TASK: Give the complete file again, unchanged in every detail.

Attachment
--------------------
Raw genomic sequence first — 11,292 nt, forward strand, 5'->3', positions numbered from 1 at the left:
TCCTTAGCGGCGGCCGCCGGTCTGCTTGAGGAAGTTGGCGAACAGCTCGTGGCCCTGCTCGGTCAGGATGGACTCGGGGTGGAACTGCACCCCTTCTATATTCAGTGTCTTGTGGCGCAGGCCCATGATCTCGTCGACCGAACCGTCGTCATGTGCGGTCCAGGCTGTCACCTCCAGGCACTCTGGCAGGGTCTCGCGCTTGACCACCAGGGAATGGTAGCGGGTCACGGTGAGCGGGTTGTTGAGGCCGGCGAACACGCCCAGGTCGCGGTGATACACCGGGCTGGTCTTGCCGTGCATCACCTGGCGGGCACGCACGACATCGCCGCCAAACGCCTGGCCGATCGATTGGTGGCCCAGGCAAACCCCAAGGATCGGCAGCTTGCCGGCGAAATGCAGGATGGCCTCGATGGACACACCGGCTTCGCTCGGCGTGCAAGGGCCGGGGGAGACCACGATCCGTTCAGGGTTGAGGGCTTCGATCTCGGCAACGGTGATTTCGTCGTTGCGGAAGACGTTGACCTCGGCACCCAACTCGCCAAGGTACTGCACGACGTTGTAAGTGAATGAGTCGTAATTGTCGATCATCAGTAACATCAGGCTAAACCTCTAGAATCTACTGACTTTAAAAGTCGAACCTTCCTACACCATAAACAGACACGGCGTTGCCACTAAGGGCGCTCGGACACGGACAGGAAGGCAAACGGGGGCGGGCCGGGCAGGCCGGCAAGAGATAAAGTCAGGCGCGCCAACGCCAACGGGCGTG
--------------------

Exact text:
Raw genomic sequence first — 11,292 nt, forward strand, 5'->3', positions numbered from 1 at the left:
TCCTTAGCGGCGGCCGCCGGTCTGCTTGAGGAAGTTGGCGAACAGCTCGTGGCCCTGCTCGGTCAGGATGGACTCGGGGTGGAACTGCACCCCTTCTATATTCAGTGTCTTGTGGCGCAGGCCCATGATCTCGTCGACCGAACCGTCGTCATGTGCGGTCCAGGCTGTCACCTCCAGGCACTCTGGCAGGGTCTCGCGCTTGACCACCAGGGAATGGTAGCGGGTCACGGTGAGCGGGTTGTTGAGGCCGGCGAACACGCCCAGGTCGCGGTGATACACCGGGCTGGTCTTGCCGTGCATCACCTGGCGGGCACGCACGACATCGCCGCCAAACGCCTGGCCGATCGATTGGTGGCCCAGGCAAACCCCAAGGATCGGCAGCTTGCCGGCGAAATGCAGGATGGCCTCGATGGACACACCGGCTTCGCTCGGCGTGCAAGGGCCGGGGGAGACCACGATCCGTTCAGGGTTGAGGGCTTCGATCTCGGCAACGGTGATTTCGTCGTTGCGGAAGACGTTGACCTCGGCACCCAACTCGCCAAGGTACTGCACGACGTTGTAAGTGAATGAGTCGTAATTGTCGATCATCAGTAACATCAGGCTAAACCTCTAGAATCTACTGACTTTAAAAGTCGAACCTTCCTACACCATAAACAGACACGGCGTTGCCACTAAGGGCGCTCGGACACGGACAGGAAGGCAAACGGGGGCGGGCCGGGCAGGCCGGCAAGAGATAAAGTCAGGCGCGCCAACGCCAACGGGCGTG